I reach the town just before sundown, strolling in on a dirt road, scored by what looks like hundreds of years of carts and oxen. In the center of town there is a narrow, two meter wide stream that runs parallel with an intersecting road, then bends sharply around a corner past a couple of well stocked fruit stands and a row of rectangular homes with thick, thatched roofs that hang precariously over the walls of the houses like so many hay bales.
I stop in front of one of the stands and grab a satsuma. “Hello?” I say, digging my fingernail into the orange peel. “Konnichiwa?”
I walk a little further, peeling and pitching the rinds into the little stream. “Anyone here?”
The fruit is good—fresh, and has a little bite to it. Overall, quite satisfying, especially after a long day of hiking with no water and only a small amount of bamboo. I call out again, but it appears the town is deserted. Weird.
Surely they wouldn’t just leave their fruit carts unattended, and their doors? I walk up to one of the thatched roof homes and pound out “shave and a haircut.” The door swings open before I can finish: shave and a creeeeeak.
I’m hit with a sudden, wretched stench. Gagging, I pull my shirt over my nose and step inside. “Hello?” I say, the hardwood floors groaning underfoot. I turn to the right and follow the hall, past empty rooms and open shoji screens. The smell thickens as I near the end of the hallway. The door at the end is closed, and I stop to breathe. I don’t really want to know what is behind door #3. I’m pretty sure there’s only one thing that can smell that bad, and I’m not eager to find out. I’m starting to throw up, anyway. I can’t take it. I run outside and a little cement buddha watches me vomit in the rock garden.
I’m wiping my mouth on the edge of my hand when I see the leg. It, and its owner are partially submerged in a shallow pool of water, a fountain. A pair of wooden sandals lie nearby. Her exposed feet are pocked with sores, as are her arms, and her left cheek, neck, and ear. The rest of her is hidden in the water. She doesn’t smell yet.
Something bad happened here.
I leave the dead girl in the fountain and run to the next house. The smell is even worse there, and there are bodies in the front yard. One of them is covered by a blanket. Another lies nearby in gloves and an apron, riddled with sores, just like her neighbor.
They’re all like that. No one was spared: men, women… children. All dead, and all infected with some kind of terrible flesh eating disease. It looks like it happened fast. They didn’t even have time to bury their dead.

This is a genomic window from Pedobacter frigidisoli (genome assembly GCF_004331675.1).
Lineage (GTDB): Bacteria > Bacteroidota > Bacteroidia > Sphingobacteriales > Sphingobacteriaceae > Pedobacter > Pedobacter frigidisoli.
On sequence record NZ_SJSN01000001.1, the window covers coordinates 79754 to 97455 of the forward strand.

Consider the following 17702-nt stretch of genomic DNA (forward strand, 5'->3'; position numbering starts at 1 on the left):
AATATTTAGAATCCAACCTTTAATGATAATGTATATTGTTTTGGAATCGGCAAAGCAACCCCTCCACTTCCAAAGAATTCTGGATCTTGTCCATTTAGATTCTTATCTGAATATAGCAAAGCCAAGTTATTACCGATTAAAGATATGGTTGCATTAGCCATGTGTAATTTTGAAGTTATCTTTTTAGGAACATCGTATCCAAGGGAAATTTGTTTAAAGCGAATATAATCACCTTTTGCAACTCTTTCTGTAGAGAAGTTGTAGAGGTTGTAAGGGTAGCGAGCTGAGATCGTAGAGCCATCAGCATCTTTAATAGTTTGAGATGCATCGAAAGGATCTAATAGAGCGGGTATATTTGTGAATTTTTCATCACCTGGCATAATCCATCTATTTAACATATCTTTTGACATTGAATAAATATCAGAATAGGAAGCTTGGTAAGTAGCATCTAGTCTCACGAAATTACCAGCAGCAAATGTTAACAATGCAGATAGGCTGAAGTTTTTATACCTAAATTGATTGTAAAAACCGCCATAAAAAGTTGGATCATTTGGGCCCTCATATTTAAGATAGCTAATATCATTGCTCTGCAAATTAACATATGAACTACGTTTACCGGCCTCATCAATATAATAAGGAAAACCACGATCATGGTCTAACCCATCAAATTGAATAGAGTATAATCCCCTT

I’m on the steps of a small temple, standing over a dead man and his wife when I hear it. “YOU!” Something strikes me on the head, hard enough to knock me over on top of the corpses. “It’s YOU!”
I roll over to find what looks like one of the corpses standing above me, sneering, pointing. My ears are ringing. She’s covered in sores. She has a giant stick in her hands, gripped like a sword. I can’t tell how old she is, maybe twenties, thirties. She’s in bad shape. One of her eyes is only half open, bleeding, and the other looks like it has burst or been punctured. She’s naked, no underwear or anything, and there’s literally almost no white flesh left on her body. It’s so infested with sores.
She lifts the stick above her head and I scamper backwards. “YOU!” She yells again, the stick slicing through the air.
“Yes, okay, it’s me!” I say, struggling to get to my feet. “The American from the Nisshin Maru, right? Is that what you’re thinking?”
“You bringed this!” She screams, hurling the stick at me.
I easily dance away. “No, I didn’t bring this, I don’t even know what this is! Are there more of you? Are you the last one alive? What happened here?”
“No ENGLISH!” The woman barks.
“Okay, okay, look, I want to help you. Help? Tsuku? What is it? Tsukun? Is that the Japanese word for Help?
She’s not getting it. Blood gurgles in her throat. She lunges for me, her arms outstretched.
I don’t have a choice. Whatever she has, I don’t want it. I dodge her attack, scoop up the heavy stick, and as she comes back around, I swing for the fences.
Warm blood sprays me in the face.